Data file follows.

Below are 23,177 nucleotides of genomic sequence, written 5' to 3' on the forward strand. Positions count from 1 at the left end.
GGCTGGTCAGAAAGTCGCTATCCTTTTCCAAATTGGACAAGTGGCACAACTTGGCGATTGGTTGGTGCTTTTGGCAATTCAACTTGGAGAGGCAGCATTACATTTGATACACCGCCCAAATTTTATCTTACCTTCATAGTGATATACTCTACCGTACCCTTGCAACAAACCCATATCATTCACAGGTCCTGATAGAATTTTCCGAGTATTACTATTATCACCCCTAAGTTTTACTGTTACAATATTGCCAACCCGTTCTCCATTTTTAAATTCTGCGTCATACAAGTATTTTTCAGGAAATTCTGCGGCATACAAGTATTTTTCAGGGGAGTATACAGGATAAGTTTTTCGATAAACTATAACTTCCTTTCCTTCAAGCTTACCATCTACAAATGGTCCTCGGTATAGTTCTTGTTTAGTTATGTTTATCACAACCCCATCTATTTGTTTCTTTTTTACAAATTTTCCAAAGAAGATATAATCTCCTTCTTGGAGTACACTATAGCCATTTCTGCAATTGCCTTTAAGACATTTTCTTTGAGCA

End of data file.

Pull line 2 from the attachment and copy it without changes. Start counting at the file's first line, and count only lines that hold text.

GGCTGGTCAGAAAGTCGCTATCCTTTTCCAAATTGGACAAGTGGCACAACTTGGCGATTGGTTGGTGCTTTTGGCAATTCAACTTGGAGAGGCAGCATTACATTTGATACACCGCCCAAATTTTATCTTACCTTCATAGTGATATACTCTACCGTACCCTTGCAACAAACCCATATCATTCACAGGTCCTGATAGAATTTTCCGAGTATTACTATTATCACCCCTAAGTTTTACTGTTACAATATTGCCAACCCGTTCTCCATTTTTAAATTCTGCGTCATACAAGTATTTTTCAGGAAATTCTGCGGCATACAAGTATTTTTCAGGGGAGTATACAGGATAAGTTTTTCGATAAACTATAACTTCCTTTCCTTCAAGCTTACCATCTACAAATGGTCCTCGGTATAGTTCTTGTTTAGTTATGTTTATCACAACCCCATCTATTTGTTTCTTTTTTACAAATTTTCCAAAGAAGATATAATCTCCTTCTTGGAGTACACTATAGCCATTTCTGCAATTGCCTTTAAGACATTTTCTTTGAGCA